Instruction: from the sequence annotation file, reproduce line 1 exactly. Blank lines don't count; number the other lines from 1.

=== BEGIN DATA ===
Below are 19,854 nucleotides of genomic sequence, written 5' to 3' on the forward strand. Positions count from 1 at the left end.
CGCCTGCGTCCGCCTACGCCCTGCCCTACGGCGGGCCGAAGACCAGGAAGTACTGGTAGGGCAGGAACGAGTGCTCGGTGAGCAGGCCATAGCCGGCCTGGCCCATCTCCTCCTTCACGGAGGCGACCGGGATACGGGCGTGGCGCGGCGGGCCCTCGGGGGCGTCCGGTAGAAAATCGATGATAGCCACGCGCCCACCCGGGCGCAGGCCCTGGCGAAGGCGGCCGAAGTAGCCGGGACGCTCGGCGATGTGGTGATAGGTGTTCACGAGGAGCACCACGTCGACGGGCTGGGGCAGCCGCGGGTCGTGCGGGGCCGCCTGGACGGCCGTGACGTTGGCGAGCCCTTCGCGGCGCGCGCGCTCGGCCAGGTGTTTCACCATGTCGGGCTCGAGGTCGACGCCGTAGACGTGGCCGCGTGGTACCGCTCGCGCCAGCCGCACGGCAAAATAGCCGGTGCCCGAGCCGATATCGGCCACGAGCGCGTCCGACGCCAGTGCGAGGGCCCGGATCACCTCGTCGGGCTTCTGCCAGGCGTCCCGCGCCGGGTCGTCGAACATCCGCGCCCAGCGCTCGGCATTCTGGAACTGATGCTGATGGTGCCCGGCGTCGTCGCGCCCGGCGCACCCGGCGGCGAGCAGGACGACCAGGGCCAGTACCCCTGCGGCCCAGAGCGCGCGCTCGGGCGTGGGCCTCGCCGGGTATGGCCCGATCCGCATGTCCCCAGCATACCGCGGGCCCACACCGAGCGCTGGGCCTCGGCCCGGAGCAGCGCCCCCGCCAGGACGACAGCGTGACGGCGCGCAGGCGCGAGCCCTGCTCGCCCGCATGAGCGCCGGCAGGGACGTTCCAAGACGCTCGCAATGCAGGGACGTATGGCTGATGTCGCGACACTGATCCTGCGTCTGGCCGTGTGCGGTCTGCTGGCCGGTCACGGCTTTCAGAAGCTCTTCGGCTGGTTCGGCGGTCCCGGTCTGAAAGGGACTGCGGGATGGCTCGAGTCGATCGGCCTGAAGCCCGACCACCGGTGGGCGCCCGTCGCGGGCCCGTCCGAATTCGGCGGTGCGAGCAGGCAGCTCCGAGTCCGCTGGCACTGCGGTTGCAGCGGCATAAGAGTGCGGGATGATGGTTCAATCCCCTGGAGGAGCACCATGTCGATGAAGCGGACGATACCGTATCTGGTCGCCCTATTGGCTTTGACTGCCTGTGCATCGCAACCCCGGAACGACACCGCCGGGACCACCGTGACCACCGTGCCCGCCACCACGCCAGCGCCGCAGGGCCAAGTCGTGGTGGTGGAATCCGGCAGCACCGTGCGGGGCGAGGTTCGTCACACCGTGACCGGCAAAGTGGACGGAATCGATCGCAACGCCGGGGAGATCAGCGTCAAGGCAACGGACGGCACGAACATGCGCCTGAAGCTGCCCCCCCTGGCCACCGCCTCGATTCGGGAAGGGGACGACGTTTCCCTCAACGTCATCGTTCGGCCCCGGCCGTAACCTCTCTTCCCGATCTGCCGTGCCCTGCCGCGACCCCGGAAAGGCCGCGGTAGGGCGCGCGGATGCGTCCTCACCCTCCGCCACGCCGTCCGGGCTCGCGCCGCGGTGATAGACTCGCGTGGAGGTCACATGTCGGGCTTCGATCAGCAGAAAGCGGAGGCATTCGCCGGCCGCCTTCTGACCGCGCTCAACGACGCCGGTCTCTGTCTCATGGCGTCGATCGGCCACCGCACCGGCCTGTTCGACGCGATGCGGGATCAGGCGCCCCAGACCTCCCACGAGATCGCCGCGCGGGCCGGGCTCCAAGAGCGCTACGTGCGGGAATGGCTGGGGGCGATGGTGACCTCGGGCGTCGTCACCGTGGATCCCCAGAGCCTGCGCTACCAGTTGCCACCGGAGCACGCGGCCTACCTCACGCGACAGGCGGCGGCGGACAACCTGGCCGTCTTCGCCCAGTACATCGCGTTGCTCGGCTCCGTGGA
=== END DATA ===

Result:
Below are 19,854 nucleotides of genomic sequence, written 5' to 3' on the forward strand. Positions count from 1 at the left end.